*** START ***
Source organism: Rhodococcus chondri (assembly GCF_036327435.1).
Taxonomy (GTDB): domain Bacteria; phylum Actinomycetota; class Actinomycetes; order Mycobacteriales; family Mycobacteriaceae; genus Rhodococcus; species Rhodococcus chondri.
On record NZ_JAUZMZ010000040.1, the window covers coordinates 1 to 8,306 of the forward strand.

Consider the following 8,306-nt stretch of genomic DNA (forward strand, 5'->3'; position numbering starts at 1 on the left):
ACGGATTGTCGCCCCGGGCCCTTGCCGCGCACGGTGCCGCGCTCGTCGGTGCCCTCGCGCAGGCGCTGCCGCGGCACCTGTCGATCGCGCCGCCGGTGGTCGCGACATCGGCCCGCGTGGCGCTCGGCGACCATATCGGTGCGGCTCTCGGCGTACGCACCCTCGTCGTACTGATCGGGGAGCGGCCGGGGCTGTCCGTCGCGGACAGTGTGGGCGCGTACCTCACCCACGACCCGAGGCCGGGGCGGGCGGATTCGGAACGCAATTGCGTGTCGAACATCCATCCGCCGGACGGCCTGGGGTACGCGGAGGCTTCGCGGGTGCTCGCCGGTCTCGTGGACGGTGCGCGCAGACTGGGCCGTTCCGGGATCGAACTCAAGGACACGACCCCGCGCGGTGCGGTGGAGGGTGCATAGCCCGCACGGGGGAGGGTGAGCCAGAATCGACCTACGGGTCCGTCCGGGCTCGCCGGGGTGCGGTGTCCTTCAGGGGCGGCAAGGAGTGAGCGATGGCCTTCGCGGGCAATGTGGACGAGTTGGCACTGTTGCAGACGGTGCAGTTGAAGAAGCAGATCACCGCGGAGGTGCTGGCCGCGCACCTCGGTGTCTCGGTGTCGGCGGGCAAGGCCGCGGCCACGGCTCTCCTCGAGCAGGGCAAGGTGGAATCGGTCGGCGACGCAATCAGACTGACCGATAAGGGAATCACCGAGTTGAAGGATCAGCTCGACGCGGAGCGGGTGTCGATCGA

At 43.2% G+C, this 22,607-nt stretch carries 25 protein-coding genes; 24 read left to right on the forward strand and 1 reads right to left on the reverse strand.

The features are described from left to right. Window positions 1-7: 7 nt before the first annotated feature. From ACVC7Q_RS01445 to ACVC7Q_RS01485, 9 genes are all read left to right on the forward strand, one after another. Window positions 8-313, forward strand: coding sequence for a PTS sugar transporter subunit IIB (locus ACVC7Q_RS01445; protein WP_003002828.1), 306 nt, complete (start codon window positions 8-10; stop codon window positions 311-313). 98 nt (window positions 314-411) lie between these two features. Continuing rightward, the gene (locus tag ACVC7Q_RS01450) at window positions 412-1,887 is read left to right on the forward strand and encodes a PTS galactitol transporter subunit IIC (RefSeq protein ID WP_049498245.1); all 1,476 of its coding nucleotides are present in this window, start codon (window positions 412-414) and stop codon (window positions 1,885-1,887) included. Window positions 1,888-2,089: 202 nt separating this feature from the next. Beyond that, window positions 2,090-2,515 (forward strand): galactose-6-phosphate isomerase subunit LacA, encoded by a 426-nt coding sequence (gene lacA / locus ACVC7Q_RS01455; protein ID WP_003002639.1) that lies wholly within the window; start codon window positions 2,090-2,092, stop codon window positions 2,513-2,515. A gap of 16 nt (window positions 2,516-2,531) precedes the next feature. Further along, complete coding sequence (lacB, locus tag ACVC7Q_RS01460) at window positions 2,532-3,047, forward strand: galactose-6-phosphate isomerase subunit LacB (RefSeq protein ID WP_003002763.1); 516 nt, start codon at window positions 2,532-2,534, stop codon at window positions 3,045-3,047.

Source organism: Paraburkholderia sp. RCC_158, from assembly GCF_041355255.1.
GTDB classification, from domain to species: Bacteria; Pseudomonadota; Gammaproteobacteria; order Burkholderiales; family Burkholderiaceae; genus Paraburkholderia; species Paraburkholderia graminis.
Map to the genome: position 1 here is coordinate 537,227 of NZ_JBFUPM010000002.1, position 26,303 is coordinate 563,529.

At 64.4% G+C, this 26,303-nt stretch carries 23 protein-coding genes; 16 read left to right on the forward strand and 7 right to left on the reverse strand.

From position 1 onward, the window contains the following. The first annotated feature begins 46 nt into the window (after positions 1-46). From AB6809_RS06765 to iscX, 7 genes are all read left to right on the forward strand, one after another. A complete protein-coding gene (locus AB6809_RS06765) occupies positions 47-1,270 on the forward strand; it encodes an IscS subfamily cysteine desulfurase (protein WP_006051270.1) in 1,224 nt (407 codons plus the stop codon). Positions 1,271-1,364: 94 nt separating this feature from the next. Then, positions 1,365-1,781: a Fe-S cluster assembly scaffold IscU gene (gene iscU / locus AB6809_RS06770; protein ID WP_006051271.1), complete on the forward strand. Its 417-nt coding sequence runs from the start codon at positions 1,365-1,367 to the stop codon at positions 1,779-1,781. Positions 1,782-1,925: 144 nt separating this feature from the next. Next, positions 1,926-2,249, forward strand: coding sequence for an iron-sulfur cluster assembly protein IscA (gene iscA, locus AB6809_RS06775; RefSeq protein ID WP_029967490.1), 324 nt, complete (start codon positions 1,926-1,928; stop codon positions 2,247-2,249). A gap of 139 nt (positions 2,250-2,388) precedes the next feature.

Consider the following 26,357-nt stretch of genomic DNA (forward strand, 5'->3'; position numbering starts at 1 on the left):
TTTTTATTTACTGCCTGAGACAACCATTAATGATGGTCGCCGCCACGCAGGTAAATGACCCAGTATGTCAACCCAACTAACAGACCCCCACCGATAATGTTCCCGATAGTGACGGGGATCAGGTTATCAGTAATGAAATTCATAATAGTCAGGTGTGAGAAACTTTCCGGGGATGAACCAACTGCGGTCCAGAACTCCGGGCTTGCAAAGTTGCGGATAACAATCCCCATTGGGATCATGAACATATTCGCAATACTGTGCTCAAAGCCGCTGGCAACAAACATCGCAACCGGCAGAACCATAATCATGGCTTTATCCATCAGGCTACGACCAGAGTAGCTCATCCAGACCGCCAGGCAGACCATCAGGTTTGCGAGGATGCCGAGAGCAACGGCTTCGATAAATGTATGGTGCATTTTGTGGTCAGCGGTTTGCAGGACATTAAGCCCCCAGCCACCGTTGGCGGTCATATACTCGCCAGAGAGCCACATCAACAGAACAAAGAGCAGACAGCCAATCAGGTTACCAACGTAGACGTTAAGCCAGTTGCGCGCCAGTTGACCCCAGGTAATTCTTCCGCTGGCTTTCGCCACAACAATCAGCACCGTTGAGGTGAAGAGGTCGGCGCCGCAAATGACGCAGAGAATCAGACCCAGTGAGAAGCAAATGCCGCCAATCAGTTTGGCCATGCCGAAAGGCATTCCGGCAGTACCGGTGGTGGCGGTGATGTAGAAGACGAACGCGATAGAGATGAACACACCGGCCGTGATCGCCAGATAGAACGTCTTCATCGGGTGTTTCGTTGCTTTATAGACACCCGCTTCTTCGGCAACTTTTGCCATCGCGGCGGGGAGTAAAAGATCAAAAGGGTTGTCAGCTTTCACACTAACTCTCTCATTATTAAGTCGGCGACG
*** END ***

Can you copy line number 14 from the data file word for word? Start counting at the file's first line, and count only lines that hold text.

TTTTTATTTACTGCCTGAGACAACCATTAATGATGGTCGCCGCCACGCAGGTAAATGACCCAGTATGTCAACCCAACTAACAGACCCCCACCGATAATGTTCCCGATAGTGACGGGGATCAGGTTATCAGTAATGAAATTCATAATAGTCAGGTGTGAGAAACTTTCCGGGGATGAACCAACTGCGGTCCAGAACTCCGGGCTTGCAAAGTTGCGGATAACAATCCCCATTGGGATCATGAACATATTCGCAATACTGTGCTCAAAGCCGCTGGCAACAAACATCGCAACCGGCAGAACCATAATCATGGCTTTATCCATCAGGCTACGACCAGAGTAGCTCATCCAGACCGCCAGGCAGACCATCAGGTTTGCGAGGATGCCGAGAGCAACGGCTTCGATAAATGTATGGTGCATTTTGTGGTCAGCGGTTTGCAGGACATTAAGCCCCCAGCCACCGTTGGCGGTCATATACTCGCCAGAGAGCCACATCAACAGAACAAAGAGCAGACAGCCAATCAGGTTACCAACGTAGACGTTAAGCCAGTTGCGCGCCAGTTGACCCCAGGTAATTCTTCCGCTGGCTTTCGCCACAACAATCAGCACCGTTGAGGTGAAGAGGTCGGCGCCGCAAATGACGCAGAGAATCAGACCCAGTGAGAAGCAAATGCCGCCAATCAGTTTGGCCATGCCGAAAGGCATTCCGGCAGTACCGGTGGTGGCGGTGATGTAGAAGACGAACGCGATAGAGATGAACACACCGGCCGTGATCGCCAGATAGAACGTCTTCATCGGGTGTTTCGTTGCTTTATAGACACCCGCTTCTTCGGCAACTTTTGCCATCGCGGCGGGGAGTAAAAGATCAAAAGGGTTGTCAGCTTTCACACTAACTCTCTCATTATTAAGTCGGCGACG